Book times in your calendar specifically for your own tasks, and let your team know in advance that you won’t be available during those times.
6. Setting Clear Goals And Expectations
One of your main tasks as a new manager is to guide and motivate the employees on your team. Part of that is making sure that your employees have clear directions and common goals.
It’s important to make setting goals a team effort. According to Gallup, employees want to see how their individual work contributes to the larger goals of their team and the company:
Employees who strongly agree they can link their goals to the organization’s goals are 3.5 timesmore likely to be engaged.
Objectives and key results are great to align everyone on your team because the “key results” set expectations very clearly. Both employees and managers will have measurable results, making it easier to tell if they hit their mark or not.
Meet with your team to set Objectives and Key Results so that everyone is working towards the same final outcome.
7. Encouraging Productivity
As a manager, a key to your success is to make your team as productive as possible.
This can be a challenge because all of your team members may have different needs and work in different ways. Some people like working later, some earlier, some people like being given specific instructions, some people like to have more autonomy.
It’s important for you to create an environment that’s good for everyone. Try to find out what works best and adjust accordingly.
Have short daily meetings where everyone presents their tasks for the day to the team. This will help your employees set their focus for the day and see how everyone else’s tasks fit into the broader goals of the team.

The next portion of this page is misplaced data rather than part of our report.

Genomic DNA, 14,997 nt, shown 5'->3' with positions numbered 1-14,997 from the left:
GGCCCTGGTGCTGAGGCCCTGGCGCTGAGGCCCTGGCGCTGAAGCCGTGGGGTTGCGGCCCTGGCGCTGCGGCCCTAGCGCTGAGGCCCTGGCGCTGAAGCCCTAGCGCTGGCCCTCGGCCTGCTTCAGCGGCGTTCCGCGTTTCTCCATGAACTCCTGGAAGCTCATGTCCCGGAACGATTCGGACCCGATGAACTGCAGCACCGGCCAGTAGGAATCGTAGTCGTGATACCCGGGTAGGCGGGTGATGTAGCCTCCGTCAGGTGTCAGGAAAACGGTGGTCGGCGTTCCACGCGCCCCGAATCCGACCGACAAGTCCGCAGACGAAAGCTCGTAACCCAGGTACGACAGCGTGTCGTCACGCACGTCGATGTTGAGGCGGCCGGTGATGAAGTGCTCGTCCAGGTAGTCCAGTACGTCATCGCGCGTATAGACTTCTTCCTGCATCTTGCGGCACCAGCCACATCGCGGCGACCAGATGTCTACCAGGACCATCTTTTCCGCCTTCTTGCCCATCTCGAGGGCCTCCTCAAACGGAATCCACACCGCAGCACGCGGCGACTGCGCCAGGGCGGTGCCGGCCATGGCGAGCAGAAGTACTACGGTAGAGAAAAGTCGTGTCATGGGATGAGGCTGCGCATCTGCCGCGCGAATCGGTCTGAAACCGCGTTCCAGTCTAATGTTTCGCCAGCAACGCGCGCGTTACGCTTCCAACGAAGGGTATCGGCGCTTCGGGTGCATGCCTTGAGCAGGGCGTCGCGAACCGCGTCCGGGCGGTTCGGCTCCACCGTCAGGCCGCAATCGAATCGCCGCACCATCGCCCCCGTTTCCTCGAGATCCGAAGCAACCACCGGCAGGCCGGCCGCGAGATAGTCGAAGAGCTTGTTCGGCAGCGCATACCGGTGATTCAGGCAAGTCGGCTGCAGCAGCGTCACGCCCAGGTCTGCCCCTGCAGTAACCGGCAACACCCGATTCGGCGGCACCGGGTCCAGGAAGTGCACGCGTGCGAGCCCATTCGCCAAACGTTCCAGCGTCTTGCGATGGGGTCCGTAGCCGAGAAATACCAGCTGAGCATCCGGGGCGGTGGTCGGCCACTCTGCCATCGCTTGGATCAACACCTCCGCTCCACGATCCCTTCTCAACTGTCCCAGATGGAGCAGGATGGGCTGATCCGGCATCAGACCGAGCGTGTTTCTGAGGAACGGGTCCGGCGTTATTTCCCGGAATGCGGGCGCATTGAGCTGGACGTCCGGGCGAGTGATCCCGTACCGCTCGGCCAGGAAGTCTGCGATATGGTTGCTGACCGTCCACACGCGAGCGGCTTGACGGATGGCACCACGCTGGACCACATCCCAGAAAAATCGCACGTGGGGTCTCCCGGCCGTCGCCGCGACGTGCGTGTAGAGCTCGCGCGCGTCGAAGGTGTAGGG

Bringing someone new onto your team is a big decision. Don’t be shy to ask other managers or people from the HR team in your company for help and advice.
It’s important that you look at possible candidates from an all-encompassing perspective. Culture fit is as important as past experience. Look at your candidates as unique and dynamic individuals, and think about what they’ll bring to the team beyond their skill set.
A great way to hire someone is by doing a work sample test where you give them a small project to see how well they perform, communicate and interact with the team.
Letting someone go from your team is a tough decision to make. What’s important after you fire someone is to make sure that your team can recover from the loss. Prepare as best as you can to compensate for the gap that will be created in your team and their
Transparency is important in addressing your employees about a termination. Be as open and honest as you can and allow for open communication between your employees and yourself. Encourage them to come to you with any questions or concerns they may have.
Set up a time to address the termination with your employees and discuss how you will move forward as a team. Address any questions or concerns they may have and encourage them to come to you privately to do so, too.
10. Asking For Help
You might feel pressure to have all the answers in your new managerial role, but it’s okay if you don’t. Don’t be afraid to ask for help when you need it.
Ask HR about training that you might not know about or expensing training courses online. Seek out opportunities that can help you and your team succeed.
Find a coach.